Government Technology

Commentary: ERP -- Five Things Every Municipal CIO Needs to Know



October 12, 2008 By

Selecting a technology solution -- enterprise application -- that meets your organization's unique requirements is a complex process, and one of the most mission-critical decisions today's municipal executives will face. It is a decision that impacts internal and external operations of the entire enterprise. If implemented properly enterprise applications are tools that can help municipal governments operate more efficiently and effectively. But an enterprise application alone is not the answer. To produce a positive predictable return on investment (ROI), enterprise resource planning (ERP) strategy, more so than price or methodology, should be the priority.

Success Hinges on Executive Buy In and Leadership

Enterprise solutions were designed to bring organizations into line with best practices, integrate different software solutions, and yield substantial savings to an enterprise. These goals are both achievable and predictable. For an oversight body, the sobering reality is that ultimate responsibility for success or failure must rest on a single senior executive's shoulders who is put in charge of the enterprise solution initiative -- often times the CIO. Though chief responsibility must rest in the hands of one person, due to the broad impact of enterprise solutions on an organization and the need for the buy-in of the entire executive team, accountability and reward should be shared with the other senior executives who comprise the executive team. Empowered with the support of fellow executives, a CIO can champion the enterprise solution as part of a greater executive-led move to change an enterprise to be more effective and efficient.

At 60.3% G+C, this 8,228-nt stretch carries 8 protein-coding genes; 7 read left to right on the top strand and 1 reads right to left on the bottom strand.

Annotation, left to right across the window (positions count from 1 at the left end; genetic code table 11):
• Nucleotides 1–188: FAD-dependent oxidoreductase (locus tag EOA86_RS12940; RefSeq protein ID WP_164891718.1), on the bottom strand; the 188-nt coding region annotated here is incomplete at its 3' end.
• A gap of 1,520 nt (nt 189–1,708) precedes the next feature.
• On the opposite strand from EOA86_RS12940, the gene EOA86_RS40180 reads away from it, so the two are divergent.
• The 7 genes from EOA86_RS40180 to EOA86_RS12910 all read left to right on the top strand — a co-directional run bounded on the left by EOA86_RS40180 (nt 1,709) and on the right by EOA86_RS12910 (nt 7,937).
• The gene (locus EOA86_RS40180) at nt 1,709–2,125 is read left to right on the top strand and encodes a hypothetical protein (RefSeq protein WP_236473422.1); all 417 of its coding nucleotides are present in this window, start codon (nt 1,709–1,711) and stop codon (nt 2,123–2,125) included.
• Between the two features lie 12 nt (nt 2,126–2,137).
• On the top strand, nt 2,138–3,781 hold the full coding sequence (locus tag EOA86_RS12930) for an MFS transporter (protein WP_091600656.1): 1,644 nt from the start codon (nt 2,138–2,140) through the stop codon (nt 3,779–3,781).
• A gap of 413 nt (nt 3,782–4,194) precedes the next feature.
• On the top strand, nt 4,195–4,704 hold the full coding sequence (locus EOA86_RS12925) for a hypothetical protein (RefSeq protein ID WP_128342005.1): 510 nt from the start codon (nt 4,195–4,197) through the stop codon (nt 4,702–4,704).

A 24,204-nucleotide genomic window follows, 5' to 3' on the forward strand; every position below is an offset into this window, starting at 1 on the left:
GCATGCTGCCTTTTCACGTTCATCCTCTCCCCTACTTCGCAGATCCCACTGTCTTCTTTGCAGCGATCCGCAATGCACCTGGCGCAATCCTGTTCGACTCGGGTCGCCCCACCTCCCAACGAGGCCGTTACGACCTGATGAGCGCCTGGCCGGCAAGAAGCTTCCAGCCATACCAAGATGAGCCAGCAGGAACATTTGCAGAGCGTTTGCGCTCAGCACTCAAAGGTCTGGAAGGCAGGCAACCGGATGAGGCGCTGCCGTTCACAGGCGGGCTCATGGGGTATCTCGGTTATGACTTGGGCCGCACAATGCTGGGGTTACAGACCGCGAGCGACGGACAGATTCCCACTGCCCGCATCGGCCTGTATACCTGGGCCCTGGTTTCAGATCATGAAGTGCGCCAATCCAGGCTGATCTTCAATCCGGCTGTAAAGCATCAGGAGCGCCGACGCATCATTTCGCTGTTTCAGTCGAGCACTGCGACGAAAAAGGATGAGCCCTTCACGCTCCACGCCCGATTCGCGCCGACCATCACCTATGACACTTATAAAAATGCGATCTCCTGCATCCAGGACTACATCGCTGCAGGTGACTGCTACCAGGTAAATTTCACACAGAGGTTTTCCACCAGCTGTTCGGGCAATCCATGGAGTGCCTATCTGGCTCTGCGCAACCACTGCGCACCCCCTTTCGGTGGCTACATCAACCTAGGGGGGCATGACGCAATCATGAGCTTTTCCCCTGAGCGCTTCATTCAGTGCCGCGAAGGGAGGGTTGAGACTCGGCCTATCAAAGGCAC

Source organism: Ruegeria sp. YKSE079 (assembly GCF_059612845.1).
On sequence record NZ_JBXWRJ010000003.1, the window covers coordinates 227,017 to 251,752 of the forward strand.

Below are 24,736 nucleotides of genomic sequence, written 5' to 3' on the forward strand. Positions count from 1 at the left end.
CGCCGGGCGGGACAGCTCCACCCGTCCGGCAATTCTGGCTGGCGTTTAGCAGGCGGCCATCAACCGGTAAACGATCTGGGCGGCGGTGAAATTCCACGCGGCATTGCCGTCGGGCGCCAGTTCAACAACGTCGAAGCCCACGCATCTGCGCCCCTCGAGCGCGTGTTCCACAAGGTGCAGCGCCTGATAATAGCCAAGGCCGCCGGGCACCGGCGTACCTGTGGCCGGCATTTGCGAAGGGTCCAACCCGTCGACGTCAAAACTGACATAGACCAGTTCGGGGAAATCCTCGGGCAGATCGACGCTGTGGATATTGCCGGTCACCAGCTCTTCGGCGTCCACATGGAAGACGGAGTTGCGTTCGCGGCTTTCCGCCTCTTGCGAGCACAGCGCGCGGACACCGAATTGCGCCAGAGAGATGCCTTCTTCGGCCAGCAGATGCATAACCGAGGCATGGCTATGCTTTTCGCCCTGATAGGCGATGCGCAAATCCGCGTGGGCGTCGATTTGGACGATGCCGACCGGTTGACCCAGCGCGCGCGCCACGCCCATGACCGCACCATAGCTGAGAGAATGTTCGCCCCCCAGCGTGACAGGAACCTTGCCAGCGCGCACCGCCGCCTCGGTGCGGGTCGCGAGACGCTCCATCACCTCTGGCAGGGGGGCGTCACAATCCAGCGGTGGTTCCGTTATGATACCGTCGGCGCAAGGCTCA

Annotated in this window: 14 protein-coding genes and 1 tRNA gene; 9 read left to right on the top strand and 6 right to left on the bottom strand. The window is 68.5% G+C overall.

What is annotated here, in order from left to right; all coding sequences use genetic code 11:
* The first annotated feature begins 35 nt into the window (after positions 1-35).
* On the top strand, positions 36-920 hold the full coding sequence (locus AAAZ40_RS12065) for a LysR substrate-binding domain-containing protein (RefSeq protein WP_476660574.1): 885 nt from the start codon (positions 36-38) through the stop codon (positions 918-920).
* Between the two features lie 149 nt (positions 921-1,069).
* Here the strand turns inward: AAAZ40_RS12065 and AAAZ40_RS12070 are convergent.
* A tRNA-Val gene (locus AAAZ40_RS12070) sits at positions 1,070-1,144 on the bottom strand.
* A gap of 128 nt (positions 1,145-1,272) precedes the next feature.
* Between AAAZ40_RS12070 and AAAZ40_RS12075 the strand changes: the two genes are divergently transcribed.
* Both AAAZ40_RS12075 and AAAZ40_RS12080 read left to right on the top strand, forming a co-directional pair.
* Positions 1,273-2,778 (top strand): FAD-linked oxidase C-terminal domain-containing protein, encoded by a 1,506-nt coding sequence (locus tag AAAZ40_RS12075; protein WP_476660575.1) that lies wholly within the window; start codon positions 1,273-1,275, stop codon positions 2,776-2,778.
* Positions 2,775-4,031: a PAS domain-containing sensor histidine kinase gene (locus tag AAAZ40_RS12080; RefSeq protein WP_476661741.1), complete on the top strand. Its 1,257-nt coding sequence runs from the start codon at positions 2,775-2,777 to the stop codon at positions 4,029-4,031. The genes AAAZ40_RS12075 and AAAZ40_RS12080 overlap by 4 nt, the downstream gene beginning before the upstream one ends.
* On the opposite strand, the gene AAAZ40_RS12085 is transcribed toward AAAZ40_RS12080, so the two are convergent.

A Short-Term View Limits Your ROI

Over the short term, a switch to an enterprise system will provide immediate advantages and achieve immediate objectives, but it will rarely provide an instant ROI that justifies such an investment. The cost to an organization -- implementation, business process disruption, internal resource re-allocation -- is too great to offset the short-term wins of the technology shift. To successfully lead such an effort, the executive's perspective and stakeholder's expectation must be that ERP will provide short-term contributions to ROI, but its true return is best measured over time as a key component of the overall change being brought to the organization.

Mediocre Consultants Are Not Part of the Plan

Whether implementing a new solution or re-architecting an existing one, an enterprise investment should be seen as part of an overall strategic move forward by the executive team. Because the stakes are high the skills of your hired consultants must likewise be high. Industry examples show that hiring average consultants will, at best, deliver mediocre results, increase the risk of failure, and limit your ability to achieve long-term ROI. To gain the value from your enterprise solution investment and to adequately support your executive initiatives, the hired solution architects/consultants should be intimately familiar with a) the product(s) to be implemented and b) their best-practice application to your business. The team should be led by at least one key person who understands: how to get ROI from enterprise solutions, how to support the CIO's long-term vision for strategic change, and how the organization, culture and process must change within the enterprise to achieve that vision.

Expect Return on Investment

With the many reported failures from enterprise solutions, executives may not realize that ROI can be assessed up-front and the expected value from enterprise solutions can be reasonably assured. To embrace a new technology and to make that technology part of the overall process, organization, and culture takes time -- an organization must evolve. Gaining ROI requires an upfront, long-term organizational commitment of people and resources. This can be planned out from the beginning -- the vast majority of enterprise solution issues are predictable and can be mitigated. With a good plan, the executive can achieve short-term objectives and gradually realize the intended


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